Bible Readings and Devotion for August 10, 2020
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Devotion for August 10, 2020
By Pastor David Tinker
It hurts when somebody betrays us. Betray is defined by Websters Dictionary as: “1: to lead astray especially, seduce; 2: to deliver to an enemy by treachery; 3: to fail or desert especially in time of need.” Our reading from Mark 14 tells us the initial plans of Judas Iscariot to betray Jesus. We read in verse 10 and 11, “Then Judas Iscariot, who was one of the twelve, went to the chief priests in order to betray him to them. When they heard it, they were greatly pleased, and promised to give him money. So, he began to look for an opportunity to betray him.”
This was one of the Twelve Apostles. These men had ministered side by side with Jesus for three years. Together they built trust and friendship in their life together. Even so, one, Judas Iscariot, was still willing to deliver Jesus to our Lord’s enemies. Even though Jesus saw this coming, there must have been significant pain in this situation for Jesus.
Despite this betrayal, and the later abandonment of Jesus by his disciples, Jesus continued to love. This love brought a continued offer to forgive them for their actions. On the cross, Jesus said, “Father, forgive them; for they do not know what they are doing.” (Luke 23:34) Sadly, due to his immense guilt over betraying his Lord, Judas Iscariot killed himself by hanging. After the resurrection, Jesus offered restoration and forgiveness to St. Peter, who had previously denied even knowing Jesus. We read about this in John 21:15-19. In all this, forgiveness is central to what Jesus, God the Son, is all about.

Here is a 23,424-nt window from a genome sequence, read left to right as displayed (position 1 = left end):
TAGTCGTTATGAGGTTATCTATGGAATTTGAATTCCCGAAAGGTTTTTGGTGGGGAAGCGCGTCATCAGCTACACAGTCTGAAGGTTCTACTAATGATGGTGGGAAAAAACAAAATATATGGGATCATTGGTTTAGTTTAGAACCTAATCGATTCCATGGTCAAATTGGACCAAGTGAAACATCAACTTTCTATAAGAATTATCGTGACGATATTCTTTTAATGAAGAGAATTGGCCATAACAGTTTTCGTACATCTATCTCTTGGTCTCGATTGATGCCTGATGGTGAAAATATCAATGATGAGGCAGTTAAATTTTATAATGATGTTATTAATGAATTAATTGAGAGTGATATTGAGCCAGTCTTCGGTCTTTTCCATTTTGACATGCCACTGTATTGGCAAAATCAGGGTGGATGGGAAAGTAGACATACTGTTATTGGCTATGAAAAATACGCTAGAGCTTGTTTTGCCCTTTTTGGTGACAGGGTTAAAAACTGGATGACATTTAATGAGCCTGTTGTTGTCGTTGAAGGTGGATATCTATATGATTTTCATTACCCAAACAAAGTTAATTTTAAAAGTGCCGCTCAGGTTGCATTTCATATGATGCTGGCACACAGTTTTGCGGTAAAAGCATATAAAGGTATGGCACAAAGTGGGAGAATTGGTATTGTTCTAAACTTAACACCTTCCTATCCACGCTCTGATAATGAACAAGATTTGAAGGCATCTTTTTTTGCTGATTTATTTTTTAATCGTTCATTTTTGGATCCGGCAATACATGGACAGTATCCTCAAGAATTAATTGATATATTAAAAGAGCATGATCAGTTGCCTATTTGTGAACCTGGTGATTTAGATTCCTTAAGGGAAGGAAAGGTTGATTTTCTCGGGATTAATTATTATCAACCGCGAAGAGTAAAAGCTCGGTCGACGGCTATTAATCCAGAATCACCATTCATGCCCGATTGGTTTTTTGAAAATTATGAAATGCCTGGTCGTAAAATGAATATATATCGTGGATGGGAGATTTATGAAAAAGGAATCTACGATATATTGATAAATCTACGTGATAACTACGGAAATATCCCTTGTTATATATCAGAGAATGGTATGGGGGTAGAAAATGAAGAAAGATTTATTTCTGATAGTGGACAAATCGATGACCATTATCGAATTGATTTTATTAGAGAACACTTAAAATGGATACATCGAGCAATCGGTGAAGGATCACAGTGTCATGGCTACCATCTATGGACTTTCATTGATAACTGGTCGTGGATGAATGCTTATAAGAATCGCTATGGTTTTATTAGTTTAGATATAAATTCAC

This leads us to what is said at communion. In the standard, “Word of Institution,” used at Holy Communion we begin with the statement, “In the night in which he was betrayed.” This is based on the New Testament passages about Holy Communion, especially 1 Corinthians 11:23-26.
In my piety and spiritual walk with the Lord I find it significant to begin the Words of Institution in this way, “In the night in which he was betrayed…” This is a constant reminder to me, and to the church, that we are loved by Jesus despite our sin. He gave us this Sacrament, not because we were perfect and good friends. Rather, he gave it to us because we need his love and forgiveness. He took this action for the Apostles, and for us, at the Last Supper, knowing that we would not always be loyal friends, knowing that we would sometimes disregard his calling for our lives.
In using the statement, “In the night when he was betrayed,” we are not rubbing it in that we are sinners. Rather, we are being assured by God Word that we are loved. We are reminded that God overcomes our rejection, betrayal, and more, all so that we can have life now and forever in Jesus’ name.
Merciful God, we do not presume to come to your table trusting in our own righteousness, but in your abundant mercy. Grant us, therefore, gracious Lord, so to eat and drink the body and blood of your dear Son, Jesus Christ, that we may live in him and he in us, now and forever. Amen